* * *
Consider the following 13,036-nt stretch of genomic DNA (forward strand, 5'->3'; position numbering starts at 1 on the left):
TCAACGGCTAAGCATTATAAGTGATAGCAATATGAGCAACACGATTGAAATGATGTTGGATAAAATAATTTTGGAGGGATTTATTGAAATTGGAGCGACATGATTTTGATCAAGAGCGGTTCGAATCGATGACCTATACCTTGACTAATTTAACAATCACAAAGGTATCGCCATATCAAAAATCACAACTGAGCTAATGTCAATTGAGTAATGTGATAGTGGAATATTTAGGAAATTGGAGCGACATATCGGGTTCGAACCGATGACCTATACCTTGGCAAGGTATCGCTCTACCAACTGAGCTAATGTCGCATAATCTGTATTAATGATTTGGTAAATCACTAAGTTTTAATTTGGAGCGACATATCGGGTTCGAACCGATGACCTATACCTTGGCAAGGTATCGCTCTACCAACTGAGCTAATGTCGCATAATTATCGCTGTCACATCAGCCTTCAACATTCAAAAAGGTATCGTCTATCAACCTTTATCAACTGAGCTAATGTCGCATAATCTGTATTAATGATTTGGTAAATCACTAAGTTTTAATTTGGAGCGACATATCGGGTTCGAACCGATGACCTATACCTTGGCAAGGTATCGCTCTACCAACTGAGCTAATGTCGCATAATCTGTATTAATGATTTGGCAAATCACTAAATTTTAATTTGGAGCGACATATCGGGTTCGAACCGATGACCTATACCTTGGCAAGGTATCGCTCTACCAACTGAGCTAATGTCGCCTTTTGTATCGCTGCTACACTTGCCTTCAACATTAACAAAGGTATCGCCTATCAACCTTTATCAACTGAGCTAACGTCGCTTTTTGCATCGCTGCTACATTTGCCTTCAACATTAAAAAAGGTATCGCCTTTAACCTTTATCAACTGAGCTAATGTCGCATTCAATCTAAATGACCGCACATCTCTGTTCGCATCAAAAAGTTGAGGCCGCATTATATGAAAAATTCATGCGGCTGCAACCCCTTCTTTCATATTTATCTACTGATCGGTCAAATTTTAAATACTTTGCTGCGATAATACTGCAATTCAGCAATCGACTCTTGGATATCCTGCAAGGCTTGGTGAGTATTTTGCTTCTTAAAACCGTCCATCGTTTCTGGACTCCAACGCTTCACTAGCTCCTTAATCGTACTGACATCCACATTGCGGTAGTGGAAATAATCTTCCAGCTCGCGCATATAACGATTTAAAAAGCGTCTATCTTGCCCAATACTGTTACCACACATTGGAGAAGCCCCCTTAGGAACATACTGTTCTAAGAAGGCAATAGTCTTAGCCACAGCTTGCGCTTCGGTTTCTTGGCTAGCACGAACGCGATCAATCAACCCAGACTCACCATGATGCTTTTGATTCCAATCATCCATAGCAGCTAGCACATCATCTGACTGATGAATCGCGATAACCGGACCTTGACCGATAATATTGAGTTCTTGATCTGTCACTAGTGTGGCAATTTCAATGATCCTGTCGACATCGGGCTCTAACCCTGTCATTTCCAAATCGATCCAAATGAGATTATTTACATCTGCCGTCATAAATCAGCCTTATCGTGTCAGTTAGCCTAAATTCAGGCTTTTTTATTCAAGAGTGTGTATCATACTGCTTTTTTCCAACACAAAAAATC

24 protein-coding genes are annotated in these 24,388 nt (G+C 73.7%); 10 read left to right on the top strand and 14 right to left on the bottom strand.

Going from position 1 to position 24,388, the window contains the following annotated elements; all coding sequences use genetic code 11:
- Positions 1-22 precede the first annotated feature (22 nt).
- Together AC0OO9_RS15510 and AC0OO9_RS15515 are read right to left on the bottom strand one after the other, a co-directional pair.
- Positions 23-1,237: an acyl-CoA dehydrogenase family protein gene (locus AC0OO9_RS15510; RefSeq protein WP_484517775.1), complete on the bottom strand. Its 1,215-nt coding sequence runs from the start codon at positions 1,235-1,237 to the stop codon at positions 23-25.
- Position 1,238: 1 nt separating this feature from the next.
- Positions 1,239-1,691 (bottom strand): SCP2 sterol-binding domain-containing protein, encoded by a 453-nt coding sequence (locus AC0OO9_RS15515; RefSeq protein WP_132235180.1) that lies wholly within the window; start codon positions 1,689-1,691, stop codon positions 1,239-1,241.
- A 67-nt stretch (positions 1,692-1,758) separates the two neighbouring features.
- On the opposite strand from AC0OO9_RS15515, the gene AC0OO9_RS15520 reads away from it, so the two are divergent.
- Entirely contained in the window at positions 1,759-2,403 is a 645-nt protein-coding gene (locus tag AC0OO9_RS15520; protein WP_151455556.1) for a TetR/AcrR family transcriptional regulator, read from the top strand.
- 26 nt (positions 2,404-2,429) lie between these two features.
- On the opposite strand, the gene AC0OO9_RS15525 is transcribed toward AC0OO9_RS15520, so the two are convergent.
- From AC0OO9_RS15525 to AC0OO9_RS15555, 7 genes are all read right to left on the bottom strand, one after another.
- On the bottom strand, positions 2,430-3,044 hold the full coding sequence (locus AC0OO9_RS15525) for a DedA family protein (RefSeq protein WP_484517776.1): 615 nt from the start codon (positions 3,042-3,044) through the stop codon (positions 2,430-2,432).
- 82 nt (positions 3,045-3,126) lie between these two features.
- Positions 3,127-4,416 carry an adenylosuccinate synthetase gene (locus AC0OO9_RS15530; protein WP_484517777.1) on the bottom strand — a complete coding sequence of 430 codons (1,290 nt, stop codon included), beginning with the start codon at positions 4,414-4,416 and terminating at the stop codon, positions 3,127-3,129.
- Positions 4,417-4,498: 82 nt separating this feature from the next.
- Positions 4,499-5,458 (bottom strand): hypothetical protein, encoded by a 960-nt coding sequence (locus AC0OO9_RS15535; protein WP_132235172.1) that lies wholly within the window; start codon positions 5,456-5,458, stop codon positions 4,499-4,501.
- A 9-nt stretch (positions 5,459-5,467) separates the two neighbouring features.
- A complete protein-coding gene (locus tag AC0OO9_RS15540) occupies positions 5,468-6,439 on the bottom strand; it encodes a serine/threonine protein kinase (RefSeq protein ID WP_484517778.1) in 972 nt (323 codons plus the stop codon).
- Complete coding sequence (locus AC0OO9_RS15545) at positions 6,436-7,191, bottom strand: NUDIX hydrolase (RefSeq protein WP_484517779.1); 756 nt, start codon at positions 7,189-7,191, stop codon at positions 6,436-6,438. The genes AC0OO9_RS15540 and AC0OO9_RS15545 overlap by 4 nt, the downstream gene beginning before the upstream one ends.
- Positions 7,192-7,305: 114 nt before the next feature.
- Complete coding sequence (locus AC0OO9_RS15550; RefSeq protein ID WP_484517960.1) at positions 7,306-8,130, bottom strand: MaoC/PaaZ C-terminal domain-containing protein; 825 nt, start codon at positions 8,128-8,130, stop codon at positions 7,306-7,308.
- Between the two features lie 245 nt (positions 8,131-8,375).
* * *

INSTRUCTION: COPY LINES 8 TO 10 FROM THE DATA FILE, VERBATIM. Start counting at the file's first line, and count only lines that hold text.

- Position 1,238: 1 nt separating this feature from the next.
- Positions 1,239-1,691 (bottom strand): SCP2 sterol-binding domain-containing protein, encoded by a 453-nt coding sequence (locus AC0OO9_RS15515; RefSeq protein WP_132235180.1) that lies wholly within the window; start codon positions 1,689-1,691, stop codon positions 1,239-1,241.
- A 67-nt stretch (positions 1,692-1,758) separates the two neighbouring features.